The gearbox is a delight. Column mounted changes are far nicer than floor mounted gearboxes of this era, and this car is no exception – it takes car on the way from second into third but barring that the gearbox is one of the nicest we’ve used. The clutch bites fairly high, and it’s easy to make rapid progress. Despite the lack of power steering it’s not a heavy car to drive, and it’s easy to place on the road even as left hand drive. There was a little hesitation early in our test under load at low revs, but this cleared with use and we believe was owing to a period of having been started and moved while cold. It wouldn’t deter us from purchase given how rapidly it cleared. The history file is relatively small, and mostly in Japanese. It is believed that the car was imported from Japan into Britain in 2015, though as we cannot read Japanese we couldn’t understand the limited history file. It’s not known where the car was prior to its time in Japan, though with the help of Mercedes Benz a potential owner may be able to establish its original country of sale.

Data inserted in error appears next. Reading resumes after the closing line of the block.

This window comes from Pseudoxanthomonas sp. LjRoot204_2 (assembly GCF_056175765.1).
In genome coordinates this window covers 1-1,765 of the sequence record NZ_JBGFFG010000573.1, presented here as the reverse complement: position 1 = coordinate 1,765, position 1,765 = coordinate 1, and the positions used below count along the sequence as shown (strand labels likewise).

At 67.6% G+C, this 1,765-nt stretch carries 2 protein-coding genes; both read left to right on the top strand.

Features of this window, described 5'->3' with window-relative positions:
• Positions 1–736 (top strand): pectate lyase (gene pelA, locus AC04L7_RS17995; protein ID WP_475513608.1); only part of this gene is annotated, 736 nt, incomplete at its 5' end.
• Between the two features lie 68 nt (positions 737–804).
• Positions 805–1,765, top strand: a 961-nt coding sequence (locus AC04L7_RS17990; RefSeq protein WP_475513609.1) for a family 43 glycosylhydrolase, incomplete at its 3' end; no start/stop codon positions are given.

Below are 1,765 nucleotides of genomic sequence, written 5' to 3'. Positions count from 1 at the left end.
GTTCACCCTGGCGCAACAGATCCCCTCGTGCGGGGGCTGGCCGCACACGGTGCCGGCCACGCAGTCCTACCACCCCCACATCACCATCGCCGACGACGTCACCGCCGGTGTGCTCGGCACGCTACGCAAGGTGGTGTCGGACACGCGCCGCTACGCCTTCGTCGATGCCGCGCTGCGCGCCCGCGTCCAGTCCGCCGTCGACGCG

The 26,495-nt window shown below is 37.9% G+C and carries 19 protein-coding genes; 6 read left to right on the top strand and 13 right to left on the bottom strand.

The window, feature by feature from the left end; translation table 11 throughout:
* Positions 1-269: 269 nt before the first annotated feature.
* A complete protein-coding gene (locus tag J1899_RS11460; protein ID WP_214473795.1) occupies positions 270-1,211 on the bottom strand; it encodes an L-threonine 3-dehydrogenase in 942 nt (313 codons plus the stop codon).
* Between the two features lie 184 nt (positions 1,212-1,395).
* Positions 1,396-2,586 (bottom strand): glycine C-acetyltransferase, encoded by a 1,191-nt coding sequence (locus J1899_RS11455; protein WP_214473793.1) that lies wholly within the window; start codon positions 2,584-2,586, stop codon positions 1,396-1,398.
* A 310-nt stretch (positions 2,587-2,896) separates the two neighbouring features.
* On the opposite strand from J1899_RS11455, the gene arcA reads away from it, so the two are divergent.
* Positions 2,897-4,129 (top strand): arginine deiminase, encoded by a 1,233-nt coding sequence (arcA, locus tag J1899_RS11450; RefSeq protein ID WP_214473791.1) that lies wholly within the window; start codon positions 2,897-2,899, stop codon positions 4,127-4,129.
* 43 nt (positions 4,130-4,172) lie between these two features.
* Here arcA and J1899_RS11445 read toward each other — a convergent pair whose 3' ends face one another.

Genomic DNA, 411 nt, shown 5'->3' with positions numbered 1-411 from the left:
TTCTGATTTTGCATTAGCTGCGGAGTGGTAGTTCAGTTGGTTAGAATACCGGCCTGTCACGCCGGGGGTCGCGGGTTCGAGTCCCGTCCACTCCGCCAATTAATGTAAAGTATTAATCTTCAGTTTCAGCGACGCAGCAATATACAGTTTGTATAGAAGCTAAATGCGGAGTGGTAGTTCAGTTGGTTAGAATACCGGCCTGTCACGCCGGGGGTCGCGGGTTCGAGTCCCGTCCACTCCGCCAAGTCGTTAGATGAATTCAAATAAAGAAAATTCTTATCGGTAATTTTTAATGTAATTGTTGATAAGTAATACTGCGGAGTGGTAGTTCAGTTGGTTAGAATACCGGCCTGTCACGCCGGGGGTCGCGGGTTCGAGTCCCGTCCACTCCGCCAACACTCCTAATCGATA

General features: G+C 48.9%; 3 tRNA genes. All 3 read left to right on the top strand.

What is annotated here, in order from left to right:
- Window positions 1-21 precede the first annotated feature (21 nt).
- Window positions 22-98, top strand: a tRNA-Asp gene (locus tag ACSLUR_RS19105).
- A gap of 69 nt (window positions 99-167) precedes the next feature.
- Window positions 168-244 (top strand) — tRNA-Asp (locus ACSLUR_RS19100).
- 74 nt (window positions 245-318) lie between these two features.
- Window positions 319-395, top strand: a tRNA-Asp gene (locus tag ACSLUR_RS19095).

While it’s not the cheapest Fintail on the planet, it’s certainly one of the nicest, and it drives just as well as it looks. In years to come, cars like this will appreciate – we’ll wish we’d bought them while they were affordable. This car has clearly been cherished – and while we can’t trace its history prior to its time in Japan the condition speaks for itself. Don’t worry about the lack of cylinders either – it’s more than pokey enough and will definitely put a smile on your face.

    Above: Seats have been recoloured recently.

    BUY THIS CAR FROM: Spurr Cars, Old Wheel Farm, Rowell Lane, Loxley, Sheffield S6 6SD 0114 2315000

    "Having been recently serviced, it ran like a new example."
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    A Triumph of style over substance

    / #Triumph-2.5PI / #Triumph-2.5PI / #Triumph / #Triumph-2000 / #Triumph-2.5 / #1965-Triumph-2000 / #1965


    My Triumph is one of those rare classics that just become an immutable part of the family from day one. I have known the car since it was born out of my pal Humphrey Hale’s Mk2 PI ‘Big Red’ that committed harakiri on the side of a Welsh farmhouse and a rust-free Mk1 shell discovered by another mate, Andy Thompson.

    Although inveterate Triumph developer Thompson has moved the game on with his own 200bhp-plus #EFI-equipped cars, this one was state-of-the- art when assembled in the early 1990s. It has a TR5 fast road cam, Sprint metering unit, Stag police-spec overdrive ’box, drilled discs, and other tweaks such as Datsun linear driveshafts to eradicate spline lock.